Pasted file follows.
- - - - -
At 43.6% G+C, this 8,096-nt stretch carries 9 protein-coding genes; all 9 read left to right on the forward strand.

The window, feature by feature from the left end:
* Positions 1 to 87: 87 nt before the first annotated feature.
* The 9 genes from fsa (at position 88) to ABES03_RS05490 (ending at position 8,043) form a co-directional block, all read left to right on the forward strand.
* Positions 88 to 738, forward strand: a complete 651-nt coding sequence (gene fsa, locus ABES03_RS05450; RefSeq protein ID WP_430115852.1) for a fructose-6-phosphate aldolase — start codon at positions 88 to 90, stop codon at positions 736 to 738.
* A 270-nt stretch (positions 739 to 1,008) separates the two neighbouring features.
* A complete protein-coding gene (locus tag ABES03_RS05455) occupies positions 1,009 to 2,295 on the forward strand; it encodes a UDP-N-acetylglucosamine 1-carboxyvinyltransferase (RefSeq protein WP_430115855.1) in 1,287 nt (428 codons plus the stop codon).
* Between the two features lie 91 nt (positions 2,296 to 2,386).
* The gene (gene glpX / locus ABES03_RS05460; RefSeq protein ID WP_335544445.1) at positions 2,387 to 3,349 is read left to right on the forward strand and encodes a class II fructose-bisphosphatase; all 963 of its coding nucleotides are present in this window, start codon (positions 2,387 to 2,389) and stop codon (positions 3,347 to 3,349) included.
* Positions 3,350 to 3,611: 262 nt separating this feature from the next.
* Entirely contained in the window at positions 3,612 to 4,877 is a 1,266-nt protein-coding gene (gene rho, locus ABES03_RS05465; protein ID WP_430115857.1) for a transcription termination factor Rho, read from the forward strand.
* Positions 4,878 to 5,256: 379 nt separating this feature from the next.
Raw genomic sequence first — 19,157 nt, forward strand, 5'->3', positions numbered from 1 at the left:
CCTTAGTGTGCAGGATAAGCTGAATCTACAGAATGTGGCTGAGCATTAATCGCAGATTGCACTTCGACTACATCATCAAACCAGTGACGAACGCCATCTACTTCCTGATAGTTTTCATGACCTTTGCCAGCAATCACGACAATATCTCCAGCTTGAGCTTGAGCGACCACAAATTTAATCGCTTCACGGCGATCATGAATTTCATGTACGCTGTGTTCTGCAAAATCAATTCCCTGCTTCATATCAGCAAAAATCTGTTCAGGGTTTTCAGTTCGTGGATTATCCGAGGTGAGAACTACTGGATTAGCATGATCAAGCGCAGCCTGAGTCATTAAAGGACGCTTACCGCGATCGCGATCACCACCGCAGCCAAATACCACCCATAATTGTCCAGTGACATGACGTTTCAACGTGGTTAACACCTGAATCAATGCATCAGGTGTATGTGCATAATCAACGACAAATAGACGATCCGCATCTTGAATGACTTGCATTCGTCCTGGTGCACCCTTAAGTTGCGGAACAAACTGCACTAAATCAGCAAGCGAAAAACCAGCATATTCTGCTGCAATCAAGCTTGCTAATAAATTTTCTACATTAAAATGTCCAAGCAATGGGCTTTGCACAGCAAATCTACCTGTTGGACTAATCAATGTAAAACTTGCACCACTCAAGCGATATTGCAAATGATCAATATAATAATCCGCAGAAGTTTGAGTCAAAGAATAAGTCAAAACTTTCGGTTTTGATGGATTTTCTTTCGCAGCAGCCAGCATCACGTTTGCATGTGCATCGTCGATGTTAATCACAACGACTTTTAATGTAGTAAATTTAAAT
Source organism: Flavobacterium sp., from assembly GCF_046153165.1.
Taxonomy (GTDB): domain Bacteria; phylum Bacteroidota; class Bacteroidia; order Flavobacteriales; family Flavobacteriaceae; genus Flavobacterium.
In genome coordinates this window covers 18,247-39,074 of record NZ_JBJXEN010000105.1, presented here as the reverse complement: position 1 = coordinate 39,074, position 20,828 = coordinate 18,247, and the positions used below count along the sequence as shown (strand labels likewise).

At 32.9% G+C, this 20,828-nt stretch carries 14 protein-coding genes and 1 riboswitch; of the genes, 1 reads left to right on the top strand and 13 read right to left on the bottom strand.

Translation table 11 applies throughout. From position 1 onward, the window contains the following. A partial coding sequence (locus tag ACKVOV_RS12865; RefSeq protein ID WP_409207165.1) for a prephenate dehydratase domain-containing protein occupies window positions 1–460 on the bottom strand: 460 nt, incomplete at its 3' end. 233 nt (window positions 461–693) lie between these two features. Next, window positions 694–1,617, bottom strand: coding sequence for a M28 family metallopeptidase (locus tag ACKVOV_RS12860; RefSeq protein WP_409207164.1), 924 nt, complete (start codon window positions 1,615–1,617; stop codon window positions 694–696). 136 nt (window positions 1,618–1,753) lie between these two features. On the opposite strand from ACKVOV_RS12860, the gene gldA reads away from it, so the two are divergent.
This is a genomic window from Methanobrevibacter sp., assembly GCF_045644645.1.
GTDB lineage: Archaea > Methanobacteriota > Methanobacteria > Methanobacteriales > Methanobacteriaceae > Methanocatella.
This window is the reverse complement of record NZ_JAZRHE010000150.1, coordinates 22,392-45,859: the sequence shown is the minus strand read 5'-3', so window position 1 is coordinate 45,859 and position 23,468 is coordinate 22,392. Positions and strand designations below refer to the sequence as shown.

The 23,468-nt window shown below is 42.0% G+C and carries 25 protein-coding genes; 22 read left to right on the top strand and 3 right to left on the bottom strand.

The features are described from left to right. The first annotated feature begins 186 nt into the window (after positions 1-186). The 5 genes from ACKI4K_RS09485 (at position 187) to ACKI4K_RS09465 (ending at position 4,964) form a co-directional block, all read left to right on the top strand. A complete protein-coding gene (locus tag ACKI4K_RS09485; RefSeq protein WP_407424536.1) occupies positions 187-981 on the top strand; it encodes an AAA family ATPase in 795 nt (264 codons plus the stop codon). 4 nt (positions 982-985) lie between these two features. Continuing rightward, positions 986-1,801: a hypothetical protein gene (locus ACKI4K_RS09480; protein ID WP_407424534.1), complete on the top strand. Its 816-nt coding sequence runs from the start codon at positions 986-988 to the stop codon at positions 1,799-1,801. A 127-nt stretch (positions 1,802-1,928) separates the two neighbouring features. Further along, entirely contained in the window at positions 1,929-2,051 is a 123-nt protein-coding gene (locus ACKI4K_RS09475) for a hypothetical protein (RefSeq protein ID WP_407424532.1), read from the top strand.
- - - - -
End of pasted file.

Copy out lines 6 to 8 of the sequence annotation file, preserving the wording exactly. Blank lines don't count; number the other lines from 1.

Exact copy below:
* A 270-nt stretch (positions 739 to 1,008) separates the two neighbouring features.
* A complete protein-coding gene (locus tag ABES03_RS05455) occupies positions 1,009 to 2,295 on the forward strand; it encodes a UDP-N-acetylglucosamine 1-carboxyvinyltransferase (RefSeq protein WP_430115855.1) in 1,287 nt (428 codons plus the stop codon).
* Between the two features lie 91 nt (positions 2,296 to 2,386).